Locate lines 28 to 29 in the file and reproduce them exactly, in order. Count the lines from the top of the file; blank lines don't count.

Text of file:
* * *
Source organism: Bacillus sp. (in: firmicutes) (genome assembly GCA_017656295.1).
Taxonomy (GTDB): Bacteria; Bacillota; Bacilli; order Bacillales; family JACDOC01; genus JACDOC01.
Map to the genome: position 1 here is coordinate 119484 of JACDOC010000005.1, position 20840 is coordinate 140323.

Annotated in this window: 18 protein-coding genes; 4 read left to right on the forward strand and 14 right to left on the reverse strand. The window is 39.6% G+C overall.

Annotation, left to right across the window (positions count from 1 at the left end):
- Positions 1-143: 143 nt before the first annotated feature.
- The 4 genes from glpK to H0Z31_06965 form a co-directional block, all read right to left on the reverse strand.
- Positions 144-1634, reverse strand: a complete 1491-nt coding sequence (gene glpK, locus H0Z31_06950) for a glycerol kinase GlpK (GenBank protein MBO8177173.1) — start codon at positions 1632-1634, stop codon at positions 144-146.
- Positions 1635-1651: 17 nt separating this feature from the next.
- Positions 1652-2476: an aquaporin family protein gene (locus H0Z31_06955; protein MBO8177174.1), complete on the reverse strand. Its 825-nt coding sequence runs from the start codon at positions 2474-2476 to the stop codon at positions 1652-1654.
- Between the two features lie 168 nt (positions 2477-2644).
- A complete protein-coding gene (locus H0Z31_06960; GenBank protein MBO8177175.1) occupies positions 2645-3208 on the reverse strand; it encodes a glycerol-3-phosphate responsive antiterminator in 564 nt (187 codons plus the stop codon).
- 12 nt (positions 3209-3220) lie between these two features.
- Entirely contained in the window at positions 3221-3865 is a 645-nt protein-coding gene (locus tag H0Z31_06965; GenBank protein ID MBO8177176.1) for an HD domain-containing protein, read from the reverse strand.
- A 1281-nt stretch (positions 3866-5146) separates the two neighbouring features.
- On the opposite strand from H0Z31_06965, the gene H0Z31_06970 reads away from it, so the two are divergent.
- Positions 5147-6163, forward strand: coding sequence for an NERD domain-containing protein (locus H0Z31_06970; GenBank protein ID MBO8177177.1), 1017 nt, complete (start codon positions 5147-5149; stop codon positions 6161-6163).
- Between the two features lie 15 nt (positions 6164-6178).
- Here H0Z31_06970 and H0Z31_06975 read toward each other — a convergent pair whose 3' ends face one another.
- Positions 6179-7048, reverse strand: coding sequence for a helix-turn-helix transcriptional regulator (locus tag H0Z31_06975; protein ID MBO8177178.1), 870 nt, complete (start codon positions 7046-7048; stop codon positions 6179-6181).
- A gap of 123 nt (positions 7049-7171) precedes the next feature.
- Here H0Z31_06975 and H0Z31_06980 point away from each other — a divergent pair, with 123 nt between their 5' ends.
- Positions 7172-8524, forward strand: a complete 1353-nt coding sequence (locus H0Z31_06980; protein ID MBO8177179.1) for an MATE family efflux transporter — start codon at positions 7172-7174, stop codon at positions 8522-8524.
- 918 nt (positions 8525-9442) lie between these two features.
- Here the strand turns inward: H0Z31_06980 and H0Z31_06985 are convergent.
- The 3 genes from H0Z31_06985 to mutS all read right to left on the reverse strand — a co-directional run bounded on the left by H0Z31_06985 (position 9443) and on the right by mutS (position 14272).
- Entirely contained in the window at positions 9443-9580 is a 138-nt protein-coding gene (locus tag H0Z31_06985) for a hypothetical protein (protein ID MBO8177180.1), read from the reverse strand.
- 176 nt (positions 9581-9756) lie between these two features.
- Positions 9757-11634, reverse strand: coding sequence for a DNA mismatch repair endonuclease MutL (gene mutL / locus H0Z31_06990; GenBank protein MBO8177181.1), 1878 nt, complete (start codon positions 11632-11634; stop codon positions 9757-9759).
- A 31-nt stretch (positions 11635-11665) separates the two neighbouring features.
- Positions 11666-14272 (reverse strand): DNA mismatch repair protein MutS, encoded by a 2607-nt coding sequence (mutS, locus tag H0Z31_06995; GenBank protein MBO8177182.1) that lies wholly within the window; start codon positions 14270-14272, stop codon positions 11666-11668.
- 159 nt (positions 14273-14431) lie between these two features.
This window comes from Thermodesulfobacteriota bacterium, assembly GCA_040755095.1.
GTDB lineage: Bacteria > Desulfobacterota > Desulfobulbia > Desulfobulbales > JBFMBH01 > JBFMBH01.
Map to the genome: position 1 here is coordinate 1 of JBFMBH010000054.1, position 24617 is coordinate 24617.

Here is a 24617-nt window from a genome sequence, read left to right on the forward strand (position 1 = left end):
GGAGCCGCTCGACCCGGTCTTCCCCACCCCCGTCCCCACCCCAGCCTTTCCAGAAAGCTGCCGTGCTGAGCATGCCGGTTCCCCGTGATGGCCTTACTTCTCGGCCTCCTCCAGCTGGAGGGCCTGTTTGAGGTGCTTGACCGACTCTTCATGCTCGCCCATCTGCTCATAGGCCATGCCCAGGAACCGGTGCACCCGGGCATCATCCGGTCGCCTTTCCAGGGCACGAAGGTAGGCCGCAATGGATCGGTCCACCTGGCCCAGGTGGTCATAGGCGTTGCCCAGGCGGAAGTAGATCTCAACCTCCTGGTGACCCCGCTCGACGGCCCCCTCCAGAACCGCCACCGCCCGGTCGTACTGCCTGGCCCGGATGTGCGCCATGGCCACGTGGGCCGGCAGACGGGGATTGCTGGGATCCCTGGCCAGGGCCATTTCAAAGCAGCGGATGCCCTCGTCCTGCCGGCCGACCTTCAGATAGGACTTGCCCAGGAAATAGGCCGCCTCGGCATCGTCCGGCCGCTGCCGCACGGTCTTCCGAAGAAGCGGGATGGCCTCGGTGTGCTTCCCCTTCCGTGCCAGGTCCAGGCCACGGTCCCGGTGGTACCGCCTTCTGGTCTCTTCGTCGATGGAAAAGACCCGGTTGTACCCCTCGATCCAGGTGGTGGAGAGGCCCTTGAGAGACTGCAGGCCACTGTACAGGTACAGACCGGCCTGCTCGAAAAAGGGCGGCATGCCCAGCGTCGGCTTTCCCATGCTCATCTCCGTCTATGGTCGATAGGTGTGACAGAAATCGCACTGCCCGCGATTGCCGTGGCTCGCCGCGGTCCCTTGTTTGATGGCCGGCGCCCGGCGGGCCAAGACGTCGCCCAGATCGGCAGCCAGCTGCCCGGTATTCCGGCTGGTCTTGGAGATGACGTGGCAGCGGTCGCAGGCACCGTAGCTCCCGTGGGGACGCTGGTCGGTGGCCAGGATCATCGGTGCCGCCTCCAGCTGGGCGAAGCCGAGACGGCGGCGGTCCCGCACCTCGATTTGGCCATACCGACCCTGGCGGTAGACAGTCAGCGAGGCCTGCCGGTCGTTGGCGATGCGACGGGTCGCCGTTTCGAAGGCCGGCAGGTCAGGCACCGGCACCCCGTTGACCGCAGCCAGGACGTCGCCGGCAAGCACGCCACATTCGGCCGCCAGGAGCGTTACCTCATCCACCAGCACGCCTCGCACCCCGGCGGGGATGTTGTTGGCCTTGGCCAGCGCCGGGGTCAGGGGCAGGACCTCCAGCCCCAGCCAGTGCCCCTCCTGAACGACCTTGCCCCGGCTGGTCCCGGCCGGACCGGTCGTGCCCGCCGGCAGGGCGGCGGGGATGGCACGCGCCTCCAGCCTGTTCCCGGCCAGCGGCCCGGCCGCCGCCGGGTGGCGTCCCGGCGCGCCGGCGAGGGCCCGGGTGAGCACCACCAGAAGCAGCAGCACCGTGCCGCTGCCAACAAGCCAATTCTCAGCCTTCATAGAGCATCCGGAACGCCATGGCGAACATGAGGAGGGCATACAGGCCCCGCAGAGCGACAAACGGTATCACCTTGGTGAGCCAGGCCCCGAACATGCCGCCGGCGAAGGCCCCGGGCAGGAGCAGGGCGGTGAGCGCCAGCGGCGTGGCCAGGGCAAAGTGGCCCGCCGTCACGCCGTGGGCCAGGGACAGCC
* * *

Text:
- 176 nt (positions 9581-9756) lie between these two features.
- Positions 9757-11634, reverse strand: coding sequence for a DNA mismatch repair endonuclease MutL (gene mutL / locus H0Z31_06990; GenBank protein MBO8177181.1), 1878 nt, complete (start codon positions 11632-11634; stop codon positions 9757-9759).